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Understanding the ‘Teenage Brain’ Can Help Parents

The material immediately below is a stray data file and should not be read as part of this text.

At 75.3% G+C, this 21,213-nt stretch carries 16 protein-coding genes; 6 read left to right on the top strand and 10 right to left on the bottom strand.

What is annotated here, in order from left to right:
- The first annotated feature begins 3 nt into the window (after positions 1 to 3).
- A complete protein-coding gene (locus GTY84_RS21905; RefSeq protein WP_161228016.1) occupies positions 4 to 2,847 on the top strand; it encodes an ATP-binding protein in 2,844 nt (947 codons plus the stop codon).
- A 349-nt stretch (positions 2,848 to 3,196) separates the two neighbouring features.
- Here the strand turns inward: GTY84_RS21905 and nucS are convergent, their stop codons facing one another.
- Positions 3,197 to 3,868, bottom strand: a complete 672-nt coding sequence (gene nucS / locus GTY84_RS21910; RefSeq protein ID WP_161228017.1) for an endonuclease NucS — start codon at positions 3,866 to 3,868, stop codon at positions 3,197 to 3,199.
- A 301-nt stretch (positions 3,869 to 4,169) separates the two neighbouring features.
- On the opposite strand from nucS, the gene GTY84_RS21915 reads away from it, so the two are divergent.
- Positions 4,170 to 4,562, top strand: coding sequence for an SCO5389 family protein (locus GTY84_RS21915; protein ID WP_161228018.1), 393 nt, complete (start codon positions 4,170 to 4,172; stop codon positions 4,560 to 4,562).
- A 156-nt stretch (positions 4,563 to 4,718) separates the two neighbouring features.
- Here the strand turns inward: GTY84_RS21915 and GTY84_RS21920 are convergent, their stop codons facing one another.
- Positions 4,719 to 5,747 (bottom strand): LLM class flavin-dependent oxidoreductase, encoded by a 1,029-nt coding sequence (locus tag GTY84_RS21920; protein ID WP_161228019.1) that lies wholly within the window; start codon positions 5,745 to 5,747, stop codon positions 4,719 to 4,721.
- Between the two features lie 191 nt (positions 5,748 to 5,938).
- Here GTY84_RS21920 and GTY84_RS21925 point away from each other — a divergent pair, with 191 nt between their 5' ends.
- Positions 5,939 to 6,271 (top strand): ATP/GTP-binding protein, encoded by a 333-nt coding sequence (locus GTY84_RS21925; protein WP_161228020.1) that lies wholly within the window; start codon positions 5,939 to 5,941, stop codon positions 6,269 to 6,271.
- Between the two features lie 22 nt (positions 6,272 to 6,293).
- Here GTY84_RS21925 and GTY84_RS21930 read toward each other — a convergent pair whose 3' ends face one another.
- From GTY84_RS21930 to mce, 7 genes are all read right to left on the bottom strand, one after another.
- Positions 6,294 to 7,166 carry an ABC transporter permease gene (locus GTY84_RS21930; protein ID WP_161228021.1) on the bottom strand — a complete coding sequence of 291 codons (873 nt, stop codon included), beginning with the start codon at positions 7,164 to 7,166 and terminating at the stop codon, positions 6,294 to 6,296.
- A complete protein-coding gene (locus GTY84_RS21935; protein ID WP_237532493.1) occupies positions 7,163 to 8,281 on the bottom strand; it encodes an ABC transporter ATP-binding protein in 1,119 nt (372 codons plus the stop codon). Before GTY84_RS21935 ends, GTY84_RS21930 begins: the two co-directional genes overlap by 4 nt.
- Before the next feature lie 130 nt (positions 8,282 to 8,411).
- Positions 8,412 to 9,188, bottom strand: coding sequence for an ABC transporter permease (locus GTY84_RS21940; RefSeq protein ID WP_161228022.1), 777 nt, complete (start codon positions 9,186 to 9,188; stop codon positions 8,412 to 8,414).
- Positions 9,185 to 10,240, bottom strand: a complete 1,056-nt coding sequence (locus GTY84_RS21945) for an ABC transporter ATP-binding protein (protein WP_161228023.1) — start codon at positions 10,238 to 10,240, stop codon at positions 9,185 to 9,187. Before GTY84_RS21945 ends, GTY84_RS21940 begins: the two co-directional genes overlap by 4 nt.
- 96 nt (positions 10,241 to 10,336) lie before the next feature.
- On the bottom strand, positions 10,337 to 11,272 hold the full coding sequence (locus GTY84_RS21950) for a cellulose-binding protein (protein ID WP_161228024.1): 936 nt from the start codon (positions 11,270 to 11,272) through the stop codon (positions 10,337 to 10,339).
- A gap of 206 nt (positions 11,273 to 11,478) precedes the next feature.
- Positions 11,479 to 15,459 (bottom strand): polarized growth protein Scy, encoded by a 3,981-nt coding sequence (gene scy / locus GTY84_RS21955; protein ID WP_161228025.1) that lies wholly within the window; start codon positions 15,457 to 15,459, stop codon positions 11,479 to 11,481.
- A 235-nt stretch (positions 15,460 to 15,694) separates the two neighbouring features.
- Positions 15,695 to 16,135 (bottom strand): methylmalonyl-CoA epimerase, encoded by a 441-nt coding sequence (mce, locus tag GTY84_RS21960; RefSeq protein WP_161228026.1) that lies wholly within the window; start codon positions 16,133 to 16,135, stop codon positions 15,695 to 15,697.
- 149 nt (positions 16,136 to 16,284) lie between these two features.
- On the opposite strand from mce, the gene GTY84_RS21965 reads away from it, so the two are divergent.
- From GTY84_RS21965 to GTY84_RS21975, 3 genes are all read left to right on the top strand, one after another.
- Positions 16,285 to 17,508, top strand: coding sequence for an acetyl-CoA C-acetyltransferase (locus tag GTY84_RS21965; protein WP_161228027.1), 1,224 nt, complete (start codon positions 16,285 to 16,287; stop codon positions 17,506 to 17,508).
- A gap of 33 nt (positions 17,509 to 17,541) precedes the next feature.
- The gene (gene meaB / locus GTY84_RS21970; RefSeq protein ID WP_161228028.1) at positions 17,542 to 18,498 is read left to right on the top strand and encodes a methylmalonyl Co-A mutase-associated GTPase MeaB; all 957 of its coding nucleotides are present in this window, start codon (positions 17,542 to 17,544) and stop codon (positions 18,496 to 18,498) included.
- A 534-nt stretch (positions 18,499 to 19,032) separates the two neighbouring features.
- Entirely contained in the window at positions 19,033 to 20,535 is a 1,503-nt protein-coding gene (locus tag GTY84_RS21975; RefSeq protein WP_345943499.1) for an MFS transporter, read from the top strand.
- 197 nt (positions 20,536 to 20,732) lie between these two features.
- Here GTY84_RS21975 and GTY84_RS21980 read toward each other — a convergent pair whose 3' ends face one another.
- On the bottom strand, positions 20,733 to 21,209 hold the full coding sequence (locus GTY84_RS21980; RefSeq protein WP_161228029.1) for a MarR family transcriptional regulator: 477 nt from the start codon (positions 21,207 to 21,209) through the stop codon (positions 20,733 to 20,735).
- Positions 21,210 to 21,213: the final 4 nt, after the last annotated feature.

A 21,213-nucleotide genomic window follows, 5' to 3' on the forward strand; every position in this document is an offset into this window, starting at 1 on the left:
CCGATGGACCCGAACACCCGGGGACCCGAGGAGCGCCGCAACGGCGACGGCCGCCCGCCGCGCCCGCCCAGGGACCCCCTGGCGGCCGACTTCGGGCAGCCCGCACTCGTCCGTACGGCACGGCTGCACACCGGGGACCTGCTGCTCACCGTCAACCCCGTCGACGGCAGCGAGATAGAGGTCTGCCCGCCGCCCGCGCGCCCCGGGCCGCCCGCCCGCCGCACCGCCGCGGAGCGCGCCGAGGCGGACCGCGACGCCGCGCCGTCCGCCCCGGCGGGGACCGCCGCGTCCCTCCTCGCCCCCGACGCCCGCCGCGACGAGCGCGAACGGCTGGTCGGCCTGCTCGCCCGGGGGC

first_imgChildhood behavioral expert Jim Harris says if it seems as though your teen’s brain works differently from yours, that’s because it does. (Photo credit: Dan Heyman/Public News Service.)Maybe your teen’s brain doesn’t work the same way yours does – but a childhood behavioral expert says new research can help parents better understand their adolescent son or daughter.Jim Harris, who works at Marshall University to improve behavioral practices in schools, said research suggests the risky experimentation kids seem drawn to is partially the result of biological changes in their brains. Harris said the adolescent brain is pushing its owner to be ready to go out into the world as an adult.“It’s encouraging risk-taking, novelty-seeking, in an effort to get kids to leave what are oftentimes safe, secure, situations to go out and experiment and venture into adulthood,” he said.The assumption often is to blame hormones and teens’ newly-awakened sex drive – but it’s deeper than that, said Harris, a clinical social worker who serves as Positive Behavior Interventions and Supports coordinator at Marshall’s Autism Training Center. Teens may be getting ready to start their own families, Harris said, but their brains also are changing in other ways.Take the pre-frontal cortex – the part of the brain in charge of rational decision-making and impulse control. In a teen, Harris said, it’s still developing, in part by experience and experimentation. In most people, he added, it hasn’t fully developed until their 20s.“It’s not that they’re not necessarily rational,” Harris said. “It’s just that they’re fine-tuning their rational process.”Despite parents’ frustrations with them, teens still need guidance and support, he said.Harris recently spoke at the largest social workers’ conference in the nation. He called his talk, “A Teenager’s Brain: A Scary Place to Go Alone.” Not only can the mind of an adolescent be a strange landscape for an adult, but Harris said the teen should not have to go through these changes alone.“The worst thing a parent can do at that stage is detach,” he said. “If a parent detaches, then they’re kind of leaving society – media, things like that – to kind of step in.”News Servicelast_img read more

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